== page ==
If U.S. voters choose him in November, Republican presidential candidate Mitt Romney would “redirect” federal spending on energy research toward more basic science, he promises in an energy policy blueprint released today. The 14-page plan also endorses expanding the production and use of fossil fuels such as oil and natural gas, and launching a new "comprehensive survey" of carbon-based energy resources in the United States.
"Government has a role to play in innovation in the energy industry," begins a three-paragraph section devoted to research and development. "History shows that the United States has moved forward in astonishing ways thanks to national investment in basic research and advanced technology." But the federal government “should not be in the business of steering investment toward particular politically favored approaches,” it says, singling out government support for wind and solar power companies as examples of wasting public dollars.
Instead of spending on "loan guarantees, cash grants, and tax incentives for projects that might have gone forward anyway," Romney promises to "redirect clean energy spending towards basic research. Government funding should be focused on research and development of new energy technologies and on initial demonstration projects that establish the feasibility of discoveries."
In particular, Romney says that "the Defense Advanced Research Projects Agency (DARPA) model—ensuring long-term, non-political sources of funding for a wide variety of competing, early-stage technologies—holds the most potential for achieving significant advances in the energy sector. Investment should be channeled through programs, such as 'ARPA-E,' that seek to replicate DARPA’s success in energy-related fields."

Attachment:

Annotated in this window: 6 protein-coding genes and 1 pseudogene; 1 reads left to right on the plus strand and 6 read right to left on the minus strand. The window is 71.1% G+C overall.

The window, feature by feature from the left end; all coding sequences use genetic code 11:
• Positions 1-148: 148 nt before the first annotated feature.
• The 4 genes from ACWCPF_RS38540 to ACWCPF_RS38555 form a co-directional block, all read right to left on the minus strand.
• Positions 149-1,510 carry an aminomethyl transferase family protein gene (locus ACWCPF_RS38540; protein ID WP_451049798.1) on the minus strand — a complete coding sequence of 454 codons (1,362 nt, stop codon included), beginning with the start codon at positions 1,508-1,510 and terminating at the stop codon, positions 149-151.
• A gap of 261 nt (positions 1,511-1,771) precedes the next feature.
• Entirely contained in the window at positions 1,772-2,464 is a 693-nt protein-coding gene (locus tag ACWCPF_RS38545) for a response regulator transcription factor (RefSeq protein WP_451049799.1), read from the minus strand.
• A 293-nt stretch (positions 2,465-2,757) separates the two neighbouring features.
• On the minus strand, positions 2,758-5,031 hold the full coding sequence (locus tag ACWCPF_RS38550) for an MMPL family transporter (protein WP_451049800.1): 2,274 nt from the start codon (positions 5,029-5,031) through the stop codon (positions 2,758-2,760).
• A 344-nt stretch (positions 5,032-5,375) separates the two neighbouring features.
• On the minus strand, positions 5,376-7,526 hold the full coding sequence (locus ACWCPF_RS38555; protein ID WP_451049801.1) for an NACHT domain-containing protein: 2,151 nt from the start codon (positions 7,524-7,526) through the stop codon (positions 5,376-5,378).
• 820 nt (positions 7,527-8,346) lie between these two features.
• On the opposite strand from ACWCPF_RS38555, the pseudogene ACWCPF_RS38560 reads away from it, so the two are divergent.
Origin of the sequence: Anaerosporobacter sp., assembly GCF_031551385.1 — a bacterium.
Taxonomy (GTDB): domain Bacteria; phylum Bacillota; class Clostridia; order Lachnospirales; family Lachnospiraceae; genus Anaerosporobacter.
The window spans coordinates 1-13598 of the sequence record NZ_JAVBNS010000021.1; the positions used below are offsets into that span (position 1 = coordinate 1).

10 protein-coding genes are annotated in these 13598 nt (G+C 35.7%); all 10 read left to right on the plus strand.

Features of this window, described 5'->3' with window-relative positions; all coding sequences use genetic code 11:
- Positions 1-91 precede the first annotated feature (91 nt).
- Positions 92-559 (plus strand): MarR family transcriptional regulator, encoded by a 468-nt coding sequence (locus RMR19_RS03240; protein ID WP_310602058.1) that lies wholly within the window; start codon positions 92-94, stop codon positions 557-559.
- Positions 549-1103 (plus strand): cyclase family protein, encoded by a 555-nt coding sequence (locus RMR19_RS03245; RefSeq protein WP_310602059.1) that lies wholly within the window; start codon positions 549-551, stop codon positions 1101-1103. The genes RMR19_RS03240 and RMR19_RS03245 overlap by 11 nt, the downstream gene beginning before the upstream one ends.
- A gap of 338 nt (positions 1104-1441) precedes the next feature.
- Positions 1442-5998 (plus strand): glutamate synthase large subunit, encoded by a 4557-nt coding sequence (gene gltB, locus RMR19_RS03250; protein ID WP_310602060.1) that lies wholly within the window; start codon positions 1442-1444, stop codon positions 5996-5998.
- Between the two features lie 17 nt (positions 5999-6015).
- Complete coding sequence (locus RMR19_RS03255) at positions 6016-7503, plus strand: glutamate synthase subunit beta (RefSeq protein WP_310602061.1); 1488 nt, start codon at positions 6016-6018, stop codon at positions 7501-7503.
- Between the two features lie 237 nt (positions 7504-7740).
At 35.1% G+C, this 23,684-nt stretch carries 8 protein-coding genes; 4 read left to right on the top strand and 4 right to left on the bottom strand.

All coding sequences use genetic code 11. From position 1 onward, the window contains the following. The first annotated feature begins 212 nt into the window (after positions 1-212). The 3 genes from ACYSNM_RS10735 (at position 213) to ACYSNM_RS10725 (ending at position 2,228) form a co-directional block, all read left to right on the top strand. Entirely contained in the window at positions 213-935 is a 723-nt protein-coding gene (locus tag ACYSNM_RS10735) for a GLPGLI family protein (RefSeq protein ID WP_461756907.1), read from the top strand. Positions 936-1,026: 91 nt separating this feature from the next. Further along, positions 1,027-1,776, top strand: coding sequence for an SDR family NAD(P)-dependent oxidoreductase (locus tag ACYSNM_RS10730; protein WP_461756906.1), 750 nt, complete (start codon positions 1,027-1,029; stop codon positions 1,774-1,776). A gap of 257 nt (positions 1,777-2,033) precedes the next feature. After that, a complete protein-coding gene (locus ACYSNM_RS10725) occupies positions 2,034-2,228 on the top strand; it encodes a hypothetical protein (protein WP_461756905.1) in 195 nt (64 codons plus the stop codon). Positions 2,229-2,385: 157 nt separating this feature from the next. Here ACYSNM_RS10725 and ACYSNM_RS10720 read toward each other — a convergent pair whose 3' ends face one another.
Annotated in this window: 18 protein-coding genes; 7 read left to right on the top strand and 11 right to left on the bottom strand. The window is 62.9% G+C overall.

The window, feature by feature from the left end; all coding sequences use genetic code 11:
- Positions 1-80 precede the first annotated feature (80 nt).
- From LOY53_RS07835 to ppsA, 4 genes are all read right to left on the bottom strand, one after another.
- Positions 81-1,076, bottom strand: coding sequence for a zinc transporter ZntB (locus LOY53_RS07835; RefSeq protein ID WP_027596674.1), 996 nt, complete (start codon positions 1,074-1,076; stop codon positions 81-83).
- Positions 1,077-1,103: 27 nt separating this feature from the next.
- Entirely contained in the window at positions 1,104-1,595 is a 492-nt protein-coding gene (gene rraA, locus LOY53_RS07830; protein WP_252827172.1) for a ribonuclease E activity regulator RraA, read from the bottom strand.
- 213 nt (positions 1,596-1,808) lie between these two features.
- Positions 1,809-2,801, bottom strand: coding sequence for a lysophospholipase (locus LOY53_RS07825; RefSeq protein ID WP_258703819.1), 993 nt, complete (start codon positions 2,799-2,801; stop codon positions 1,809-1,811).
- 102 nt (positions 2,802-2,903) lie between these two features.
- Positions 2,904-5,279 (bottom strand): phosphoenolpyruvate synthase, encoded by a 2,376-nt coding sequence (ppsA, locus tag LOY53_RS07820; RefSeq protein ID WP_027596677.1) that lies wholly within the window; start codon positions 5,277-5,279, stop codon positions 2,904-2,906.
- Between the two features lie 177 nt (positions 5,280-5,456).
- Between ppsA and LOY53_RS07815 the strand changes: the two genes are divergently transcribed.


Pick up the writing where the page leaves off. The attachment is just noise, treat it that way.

ARPA-E is the Department of Energy's Advanced Research Projects Agency-Energy, which funds high-risk research projects. Authorized but never funded during the George W. Bush presidency, it was embraced by newly elected President Barack Obama and launched in 2009 with money from the massive federal stimulus package. Since then, it has enjoyed bipartisan support in Congress.
The Romney plan also notes that "the United States is blessed with a cornucopia of carbon-based energy resources," but that "we do not even know the extent of our blessings." That's because "surveys and inventories of resource deposits are decades out of date—when they have even been done at all." To close that gap, Romney promises to “conduct a comprehensive survey of our untapped resources so that policymakers and developers have a full picture from which to work."
In addition to laying out Romney’s vision on energy, the document also attacks the Obama Administration for backing proposals to reduce emissions of greenhouse gases, with “blithe disregard for the economic impact of his policies.”
Such views aren’t popular with many environmental groups and Democrats. The League of Conservation Voters, which works to elect “green” lawmakers, notes the plan included more than 150 mentions of oil, but just 14 references to solar power and 10 to wind power. And it ignores the "climate disruption" associated with burning fossil fuels, Sierra Club Executive Director Michael Brune says in a statement. The plan is "disappointing and shortsighted," says Senator Chris Coons (D-DE), a member of the Democrat-controlled Senate Committee on Energy and Natural Resources, in his statement, and it "returns to the Republican Party's only big energy idea: more drilling."
In contrast, Representative Doc Hastings (R-WA), the chair of the Republican-controlled House of Representatives Committee on Natural Resources, says in a statement that a the plan presented "a comprehensive vision … Romney understands robust, all-of-the-above energy production will lead to a new job creation, stronger American manufacturing and less dependence on unstable foreign countries for energy."